HS: Tell us a little more about how you actually put this data together and how long it took.
JC: It took about two years to do that. The data were just all over the place. The Genetics and Biology of Drosophila book series was one. The crossability data were frequently in papers. The usual situation was, we’d find the crossability data, which could have gone way back to the 20s and 30s by people like Patterson and Stone, but the electrophoresis data, of course, could not have been produced until after 1966 when Lewontin and Hubby introduced it. But that data was also very scattered. The University of Texas publications had some stuff; we frequently had to go there. I, fortunately, had an old collection of those. I spent a lot of hours in the library. And, of course, electrophoresis is now pretty much outmoded, as a way of calculating distance. People are using nucleotide sequence data and things like that. If you wanted to redo the paper, or update it, you’d have to start all over again. I haven’t followed the many studies that came after ours that used, sort of, the same methodology, but I suspect they’re using DNA sequence data, rather than electrophoresis.
HS: Do you know if such an analysis has been done subsequently, using Drosophila DNA sequences?
JC: I think Roman Yukilevich published one in Evolution a couple of years ago. I can’t remember if it has DNA sequence data. That’s the biggest update. He has lot more species and a lot more data. He came to, I think, the same conclusion we did.
HS: How long did it take you to write up the paper and when and where you did most of the writing?
JC: It was in the University of Maryland. I moved to Chicago in 1986, but I think we had already started writing it then. It took a long time to get accepted. It was rejected by Evolution the first time we sent it in, for not a very good reason. And so, We just wrote a letter back saying the reviewer is wrong because of this, this and this. And it was accepted! We didn’t have to change anything. But, you know, in those days, there was no online publishing, so it took like a year, from when we submitted it, until it actually appeared. We certainly started and largely completed the data analysis in Maryland. It was probably submitted in late 1987, here in Chicago, after Allen and I both came here.
HS: Was Evolution the first place you submitted it to?
JC: Yes, it was. It’s a long paper. It could not have gone to a place like Nature or Science. At that time, there were not that many journals in evolutionary biology. It’s an explicitly evolution paper so it couldn’t go to a journal like Genetics; it could, but it wouldn’t be appropriate. Current Biology didn’t exist then. I like Evolution. I was an editor for a long time, and later, president of the Society. I really like that journal. So there was no doubt that that’s where we were going to send it, from the beginning. You have to realize that, when we started, we didn’t know what the results would be. We just compiled the data. We had no idea if there be anything interesting at all. It was only after we did the analysis and found out that, yeah, there was some nice stuff in the results, that we decided to write it up.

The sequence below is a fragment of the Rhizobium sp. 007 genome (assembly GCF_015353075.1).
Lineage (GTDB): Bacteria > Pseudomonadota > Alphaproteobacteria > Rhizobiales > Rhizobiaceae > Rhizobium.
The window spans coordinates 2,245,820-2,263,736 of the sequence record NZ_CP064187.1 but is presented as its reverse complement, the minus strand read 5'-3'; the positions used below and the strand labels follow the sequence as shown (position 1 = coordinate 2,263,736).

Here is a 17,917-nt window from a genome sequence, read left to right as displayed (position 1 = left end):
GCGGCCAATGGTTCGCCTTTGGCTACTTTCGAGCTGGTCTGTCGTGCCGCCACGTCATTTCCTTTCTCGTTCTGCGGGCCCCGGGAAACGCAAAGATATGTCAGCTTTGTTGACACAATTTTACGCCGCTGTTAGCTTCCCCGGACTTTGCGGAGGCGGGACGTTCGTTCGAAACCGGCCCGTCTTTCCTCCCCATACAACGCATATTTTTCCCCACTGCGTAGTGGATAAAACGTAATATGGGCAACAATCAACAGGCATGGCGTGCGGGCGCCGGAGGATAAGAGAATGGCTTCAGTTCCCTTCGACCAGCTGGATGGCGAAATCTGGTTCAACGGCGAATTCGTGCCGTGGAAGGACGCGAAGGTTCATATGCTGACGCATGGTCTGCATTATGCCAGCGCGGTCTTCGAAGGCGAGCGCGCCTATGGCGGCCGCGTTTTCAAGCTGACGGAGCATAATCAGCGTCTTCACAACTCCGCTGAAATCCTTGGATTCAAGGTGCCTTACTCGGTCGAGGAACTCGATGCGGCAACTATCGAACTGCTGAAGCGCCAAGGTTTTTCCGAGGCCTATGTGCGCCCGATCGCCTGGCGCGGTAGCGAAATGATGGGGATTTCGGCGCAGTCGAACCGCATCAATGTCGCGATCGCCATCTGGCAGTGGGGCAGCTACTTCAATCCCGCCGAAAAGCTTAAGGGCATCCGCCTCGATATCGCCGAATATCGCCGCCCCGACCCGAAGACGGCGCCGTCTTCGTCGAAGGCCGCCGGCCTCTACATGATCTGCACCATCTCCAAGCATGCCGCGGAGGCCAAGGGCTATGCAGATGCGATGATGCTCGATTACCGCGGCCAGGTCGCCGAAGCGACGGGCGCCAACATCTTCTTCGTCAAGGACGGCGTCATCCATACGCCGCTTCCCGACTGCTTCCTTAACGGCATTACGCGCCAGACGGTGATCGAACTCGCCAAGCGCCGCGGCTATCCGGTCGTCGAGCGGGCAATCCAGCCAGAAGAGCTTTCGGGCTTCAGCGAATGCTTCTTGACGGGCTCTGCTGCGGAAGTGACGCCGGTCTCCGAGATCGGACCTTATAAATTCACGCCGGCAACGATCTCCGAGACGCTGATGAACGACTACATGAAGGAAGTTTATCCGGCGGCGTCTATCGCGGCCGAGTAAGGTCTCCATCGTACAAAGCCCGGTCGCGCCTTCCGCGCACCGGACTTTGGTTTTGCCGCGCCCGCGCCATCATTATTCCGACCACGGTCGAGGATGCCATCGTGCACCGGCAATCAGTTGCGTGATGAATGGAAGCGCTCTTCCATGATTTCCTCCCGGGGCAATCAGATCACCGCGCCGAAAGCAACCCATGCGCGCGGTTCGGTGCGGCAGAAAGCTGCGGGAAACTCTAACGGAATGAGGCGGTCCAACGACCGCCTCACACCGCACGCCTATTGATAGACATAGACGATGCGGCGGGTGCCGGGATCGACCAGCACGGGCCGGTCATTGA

HS: Can we go over the names of the people you acknowledge, to get a sense of who they were and how you knew them?
JC: Yeah, I’ll try and remember, because it’s been a long time.
HS: You thank “M. L. Cariou, D. Lachaise, and L. Throckmorton for permission to cite their unpublished data.”
JC: Marie-Louise Cariou and Daniel Lachaise worked at the BG in Gif sur Yvette in France. I suspect, although I can’t remember exactly, that they provided the crossability data for a number of species. Particularly, Daniel. He didn’t do any kind of electrophoretic work. They would provide crossability data for groups where we did not have that. Lynn Throckmorton is now dead. He was my predecessor here at Chicago and he worked on the Drosophila virilis group. He provided, both, crossability data and unpublished electrophoretic data for that group – Drosophila virilis – which contains about eight or nine species that we used.
HS: You thank B. Hedges “for calculating some genetic distances.”
JC: Blair Hedges. He was a graduate student at Maryland. He was very good at computers and stuff. He was in our program because he worked on reptiles and amphibians. He would enter the raw data into the computer to give genetic distances. Blair is a professor now, at Penn State University.
HS: S. Arnold
JC: Steve Arnold. He was here at the time. He works on crossability of amphibians and reptiles. He wouldn’t have given us Drosophila data, but I think he read the manuscript for us and gave us comments.
HS: B. Charlesworth
JC: Brian is a good friend of mine. He was my Chairman at the time. He would have also read the manuscript and given us comments on it.
HS: D. Futuyma
JC: Doug Futuyma. I think he would’ve given us comments. He wasn’t the editor of Evolution then, although he became that later. I suspect we also sent it to him for feedback.
HS: R. Lande
JC: Russ Lande. He was one of my Chicago colleagues at the time. He is another extremely good critical reviewer. I would have shown the manuscript to him for comments.
HS: S. Orzack